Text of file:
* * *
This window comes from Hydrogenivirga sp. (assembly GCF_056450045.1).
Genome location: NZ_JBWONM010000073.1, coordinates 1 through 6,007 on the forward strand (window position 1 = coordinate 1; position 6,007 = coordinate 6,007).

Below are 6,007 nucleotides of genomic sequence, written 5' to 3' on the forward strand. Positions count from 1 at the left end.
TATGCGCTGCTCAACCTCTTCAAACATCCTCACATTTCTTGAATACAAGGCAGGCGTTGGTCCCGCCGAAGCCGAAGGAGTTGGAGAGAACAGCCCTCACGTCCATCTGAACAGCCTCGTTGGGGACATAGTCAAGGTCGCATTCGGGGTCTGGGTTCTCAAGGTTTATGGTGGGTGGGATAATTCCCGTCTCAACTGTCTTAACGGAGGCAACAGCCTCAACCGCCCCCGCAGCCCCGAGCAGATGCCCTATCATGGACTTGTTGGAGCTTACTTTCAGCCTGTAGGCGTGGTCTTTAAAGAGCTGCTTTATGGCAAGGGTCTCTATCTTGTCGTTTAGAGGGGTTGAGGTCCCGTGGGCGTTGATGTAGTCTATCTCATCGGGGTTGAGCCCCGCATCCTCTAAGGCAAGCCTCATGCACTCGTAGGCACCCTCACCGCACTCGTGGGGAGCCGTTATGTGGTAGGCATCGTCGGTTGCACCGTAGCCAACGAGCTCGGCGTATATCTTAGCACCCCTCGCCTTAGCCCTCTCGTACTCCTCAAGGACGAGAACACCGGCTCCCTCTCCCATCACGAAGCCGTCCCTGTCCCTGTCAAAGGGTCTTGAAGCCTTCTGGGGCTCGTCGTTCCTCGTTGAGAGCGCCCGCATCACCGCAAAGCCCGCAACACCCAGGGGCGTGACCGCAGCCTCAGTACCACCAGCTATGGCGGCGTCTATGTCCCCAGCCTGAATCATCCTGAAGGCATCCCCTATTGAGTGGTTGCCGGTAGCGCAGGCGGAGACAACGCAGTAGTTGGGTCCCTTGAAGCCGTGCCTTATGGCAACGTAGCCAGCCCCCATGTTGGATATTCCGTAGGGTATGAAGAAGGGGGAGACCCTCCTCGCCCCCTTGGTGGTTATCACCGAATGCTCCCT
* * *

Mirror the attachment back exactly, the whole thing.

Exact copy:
This window comes from Hydrogenivirga sp. (assembly GCF_056450045.1).
Genome location: NZ_JBWONM010000073.1, coordinates 1 through 6,007 on the forward strand (window position 1 = coordinate 1; position 6,007 = coordinate 6,007).

Below are 6,007 nucleotides of genomic sequence, written 5' to 3' on the forward strand. Positions count from 1 at the left end.
TATGCGCTGCTCAACCTCTTCAAACATCCTCACATTTCTTGAATACAAGGCAGGCGTTGGTCCCGCCGAAGCCGAAGGAGTTGGAGAGAACAGCCCTCACGTCCATCTGAACAGCCTCGTTGGGGACATAGTCAAGGTCGCATTCGGGGTCTGGGTTCTCAAGGTTTATGGTGGGTGGGATAATTCCCGTCTCAACTGTCTTAACGGAGGCAACAGCCTCAACCGCCCCCGCAGCCCCGAGCAGATGCCCTATCATGGACTTGTTGGAGCTTACTTTCAGCCTGTAGGCGTGGTCTTTAAAGAGCTGCTTTATGGCAAGGGTCTCTATCTTGTCGTTTAGAGGGGTTGAGGTCCCGTGGGCGTTGATGTAGTCTATCTCATCGGGGTTGAGCCCCGCATCCTCTAAGGCAAGCCTCATGCACTCGTAGGCACCCTCACCGCACTCGTGGGGAGCCGTTATGTGGTAGGCATCGTCGGTTGCACCGTAGCCAACGAGCTCGGCGTATATCTTAGCACCCCTCGCCTTAGCCCTCTCGTACTCCTCAAGGACGAGAACACCGGCTCCCTCTCCCATCACGAAGCCGTCCCTGTCCCTGTCAAAGGGTCTTGAAGCCTTCTGGGGCTCGTCGTTCCTCGTTGAGAGCGCCCGCATCACCGCAAAGCCCGCAACACCCAGGGGCGTGACCGCAGCCTCAGTACCACCAGCTATGGCGGCGTCTATGTCCCCAGCCTGAATCATCCTGAAGGCATCCCCTATTGAGTGGTTGCCGGTAGCGCAGGCGGAGACAACGCAGTAGTTGGGTCCCTTGAAGCCGTGCCTTATGGCAACGTAGCCAGCCCCCATGTTGGATATTCCGTAGGGTATGAAGAAGGGGGAGACCCTCCTCGCCCCCTTGGTGGTTATCACCGAATGCTCCCT